- A study found that patients who required oxygen therapy for COVID-19 had lower gray matter volume in the frontal lobe of their brain compared with patients who did not require supplemental oxygen.
- Reduced gray matter in the frontal lobe also had links with more severe disability up to 6 months after recovery from COVID-19.
- Patients who experienced fever had lower gray matter volume in the temporal lobe compared with those who did not.
- However, the study was small, so scientists need to conduct more research to confirm the results.
All data and statistics are based on publicly available data at the time of publication. Some information may be out of date. Visit our coronavirus hub for the most recent information on the COVID-19 pandemic.
Around 15% of patients hospitalized with COVID-19 experience neurological complications. The symptoms, which are more common in severely ill patients, include impaired consciousness, confusion, and agitation.
However, the physical effects of COVID-19 on the brain are poorly understood.
In a new study, researchers led by Georgia State University in Atlanta analyzed the CT scans of patients undergoing evaluations for neurological symptoms at a specialist hospital in Brescia, Italy.
The team assessed the amount of gray matter, which mostly comprises the cell bodies of neurons, in the outer layer or cortex of the patients’ brains.
Out of a total of 120 patients, 58 had COVID-19, while 62 did not. The team matched the two groups by age, gender, and other diseases.
While the researchers found no significant differences in gray matter volume between the two groups, they did find differences among the patients with COVID-19.
Those who needed oxygen therapy had reduced gray matter in the frontal lobes of their brain compared with those who did not.
Lower gray matter volume in the frontal regions also had links with more severe disability — which the researchers measured on the modified Rankin scale — up to 6 months after discharge from the hospital.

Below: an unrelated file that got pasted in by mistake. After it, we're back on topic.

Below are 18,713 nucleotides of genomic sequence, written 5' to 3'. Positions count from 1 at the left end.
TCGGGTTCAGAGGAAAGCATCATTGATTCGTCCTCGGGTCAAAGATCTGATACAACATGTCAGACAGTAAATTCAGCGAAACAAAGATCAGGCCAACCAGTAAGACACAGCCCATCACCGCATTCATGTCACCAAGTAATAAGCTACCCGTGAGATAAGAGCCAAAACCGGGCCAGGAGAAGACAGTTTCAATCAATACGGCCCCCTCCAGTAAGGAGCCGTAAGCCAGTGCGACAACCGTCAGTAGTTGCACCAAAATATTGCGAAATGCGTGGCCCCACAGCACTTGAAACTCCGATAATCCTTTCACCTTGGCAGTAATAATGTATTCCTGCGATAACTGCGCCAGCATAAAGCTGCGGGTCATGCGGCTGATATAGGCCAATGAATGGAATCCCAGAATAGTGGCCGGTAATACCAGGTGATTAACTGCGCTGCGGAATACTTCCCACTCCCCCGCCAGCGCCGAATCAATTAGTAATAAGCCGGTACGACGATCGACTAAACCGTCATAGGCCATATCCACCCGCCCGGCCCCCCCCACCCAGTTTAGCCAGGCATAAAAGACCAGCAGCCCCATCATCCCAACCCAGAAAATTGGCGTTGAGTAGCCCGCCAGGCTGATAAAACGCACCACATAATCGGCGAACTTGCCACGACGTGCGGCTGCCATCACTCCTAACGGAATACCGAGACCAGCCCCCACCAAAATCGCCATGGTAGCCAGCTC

In addition, patients who experienced a fever during their illness had reduced gray matter in the temporal lobes of their brain compared with those who did not have this symptom.
The research appears in the journal Neurobiology of Stress.
The study found that reductions in gray matter in the frontal regions of the brain had associations with agitation, suggesting they may underlie the mood changes that recovered patients often experience.
“Neurological complications are increasingly documented for patients with COVID-19,” says senior author Vince Calhoun, director of the Tri-institutional Center for Translational Research in Neuroimaging and Data Science (TReNDS) and professor of psychology at Georgia State.
“A reduction of gray matter has also been shown to be present in other mood disorders, such as schizophrenia, and is likely related to the way that gray matter influences neuron function,” he adds.
The study authors suggest that in the future, researchers could potentially use alterations in gray matter in the frontal and temporal lobes to determine the long-term prognosis of patients or evaluate treatment options.
All of the associations remained statistically significant even after the researchers accounted for preexisting cerebrovascular disease — which affects blood vessels in the head, diabetes, and hypertension.
They write that the infection may indirectly damage the identified brain regions due to fever or lack of oxygen.
Medical News Today asked the lead author, Kuaikuai Duan, whether a preexisting factor, such as having excess weight, may have reduced the availability of oxygen to patients’ brains and had already caused the observed alterations in gray matter.
“Unfortunately, we did not routinely collect height and weight (to obtain BMI [body mass index]) for this study,” said Duan, a graduate research assistant at TReNDS and Ph.D. student in Georgia Tech’s School of Electrical and Computer Engineering.
“So, we cannot rule out the possibility that the observed differences in gray matter were caused by preexisting overweight or obesity.”
The study involved a single “snapshot” of each patient’s brain, rather than a series of scans spread over time, so it could not prove that COVID-19 actually caused any of the changes. It only showed associations between the amount of gray matter and factors such as oxygen supplementation and fever.
In addition, there were small numbers in each subgroup of patients, which limits the reliability of the findings.
In their paper, the scientists acknowledge some other important limitations.
They write that while hospitals routinely use CT images to diagnose patients, the scans may not adequately capture subtle changes in gray matter volume.
This may explain why the study found no differences in any of these brain regions between patients with COVID-19 and those without the disease.
Another explanation may be that some of the changes had not occurred when healthcare professionals performed the CT scans but were carried out 4–5 days, on average, after diagnosis.
The authors note that two previous studies that did detect differences in gray matter between patients with COVID-19 and controls involved MRI scans at around 54 and 90 days after diagnosis.
Finally, the researchers caution that their findings may only apply to patients hospitalized with COVID-19 who experience neurological complications.
In the future, they hope to repeat their study on a larger group of patients, including diverse groups of COVID-19 patients. They would also like to incorporate data from different types of brain scans.